Humanism in film generally refers to telling a story that people can relate to because it mirrors society and the human makeup. These types of movies emphasize human stories where the audience feels like the people could be anyone of them.
They explore the themes of what it means to be human and how things play out in the real world. Humanist films may take a documentary-style approach to filmmaking. The cinematography and mise en scene are typically ordinary and steady. Everything points to creating a realistic experience that speaks to viewers.
Being human entails being compassionate, resilient, honest, and hardworking, among other values. Humanism in films brings out one or more of these traits during the course of its plot. They provoke an emotional response and uncover the weaknesses of being human.
In many humanist films, characters often deal with internal conflict. They question their existence, their world and place in the universe.
Often, humanist films pass a message and serve more than to just entertain. Humanism covers the good and bad of man. Movies exploring such themes show us struggles we can relate to and understand.
Humanism covers a lot of aspects. Today, we’ve rounded up three elements of humanism in film, complete with movie examples, for better understanding:
Life is a series of ups and downs for most people. It isn’t always a bed of roses. In your darkest moments, when nothing seems to work out for you, it’s easy to lose all hope and give up. Hope and our struggles to find it in moments of need are among the core attributes that make us human.
For some of us, hope means an endless struggle with despair and adversity in a bid to achieve our dreams. Hope could be as simple, and strong, as the belief that we will overcome our problems. With hope on our side, the world feels like a better place to live in.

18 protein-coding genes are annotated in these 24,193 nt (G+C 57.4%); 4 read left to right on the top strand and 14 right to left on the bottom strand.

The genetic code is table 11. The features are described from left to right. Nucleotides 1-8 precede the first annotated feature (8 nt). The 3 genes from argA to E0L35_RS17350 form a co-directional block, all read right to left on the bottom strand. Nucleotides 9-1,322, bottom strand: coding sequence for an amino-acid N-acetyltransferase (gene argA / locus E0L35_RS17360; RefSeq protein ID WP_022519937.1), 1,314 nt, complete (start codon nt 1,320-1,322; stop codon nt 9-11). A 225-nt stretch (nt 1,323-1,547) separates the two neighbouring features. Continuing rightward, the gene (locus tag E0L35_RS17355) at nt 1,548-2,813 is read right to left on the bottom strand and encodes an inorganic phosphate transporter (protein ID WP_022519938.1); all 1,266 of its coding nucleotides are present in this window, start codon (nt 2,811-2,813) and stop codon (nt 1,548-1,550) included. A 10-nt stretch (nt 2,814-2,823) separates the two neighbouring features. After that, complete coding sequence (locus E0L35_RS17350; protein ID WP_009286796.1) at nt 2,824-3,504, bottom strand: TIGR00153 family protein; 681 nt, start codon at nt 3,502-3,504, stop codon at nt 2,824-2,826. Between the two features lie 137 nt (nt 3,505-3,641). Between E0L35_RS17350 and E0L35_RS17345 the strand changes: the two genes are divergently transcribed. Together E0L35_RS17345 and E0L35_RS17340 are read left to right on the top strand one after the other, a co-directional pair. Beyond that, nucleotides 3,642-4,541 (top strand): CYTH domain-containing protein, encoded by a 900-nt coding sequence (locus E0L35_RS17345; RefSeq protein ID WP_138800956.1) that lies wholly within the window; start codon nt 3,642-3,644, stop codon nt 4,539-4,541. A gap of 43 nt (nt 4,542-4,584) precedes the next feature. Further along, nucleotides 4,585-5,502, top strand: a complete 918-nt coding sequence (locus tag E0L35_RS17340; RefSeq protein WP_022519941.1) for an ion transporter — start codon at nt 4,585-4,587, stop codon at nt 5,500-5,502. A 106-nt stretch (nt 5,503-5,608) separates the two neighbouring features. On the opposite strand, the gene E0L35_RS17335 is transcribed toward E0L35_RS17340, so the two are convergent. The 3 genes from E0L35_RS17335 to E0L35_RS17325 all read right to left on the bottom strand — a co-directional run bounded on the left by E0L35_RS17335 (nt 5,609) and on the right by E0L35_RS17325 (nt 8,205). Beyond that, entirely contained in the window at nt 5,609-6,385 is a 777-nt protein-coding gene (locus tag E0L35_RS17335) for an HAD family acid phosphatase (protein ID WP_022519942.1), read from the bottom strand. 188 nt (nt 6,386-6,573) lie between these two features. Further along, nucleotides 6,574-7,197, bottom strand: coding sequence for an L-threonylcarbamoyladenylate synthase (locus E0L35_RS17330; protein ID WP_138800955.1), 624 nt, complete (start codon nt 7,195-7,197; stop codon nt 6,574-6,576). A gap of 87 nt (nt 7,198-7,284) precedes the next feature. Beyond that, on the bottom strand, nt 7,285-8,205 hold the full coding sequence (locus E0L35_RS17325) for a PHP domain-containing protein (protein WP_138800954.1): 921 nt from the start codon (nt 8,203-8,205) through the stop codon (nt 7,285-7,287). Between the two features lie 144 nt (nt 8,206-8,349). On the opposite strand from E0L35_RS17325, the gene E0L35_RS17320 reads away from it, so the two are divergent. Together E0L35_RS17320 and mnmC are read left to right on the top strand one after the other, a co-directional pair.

One of the greatest inspirational movies in this regard is The Shawshank Redemption. A man is convicted for a murder he didn’t commit, sentenced to a lifetime in prison. If there was any situation in life that could adequately capture what the opposite of hope looked like, this would be it. His predicament could break even the best of us.
Andy is at first devoid of hope when cast into Shawshank. But when he thinks he has a shot at freedom by digging a tunnel out, he regains his hope and optimism for life.
The idea of hope is a matter of constant debate between Red and Andy, the two protagonists. Red thinks the concept futile for a man sentenced to two lifetimes. But ultimately, hope triumphs in the end as Andy escapes to a beautiful island.
Like Andy Dufresne famously says in the movie, “Hope is a good thing, maybe the best of things. And no good thing ever dies.”
Most action movies these days have cut themselves off from reality. Killing has been painted as something as easy as turning on and off a light switch. In real life though, people feel fear. Taking a life isn’t easy, and it’s even harder to save one.
War movies often tend to rely on external conflict, like man vs. man or man vs. society.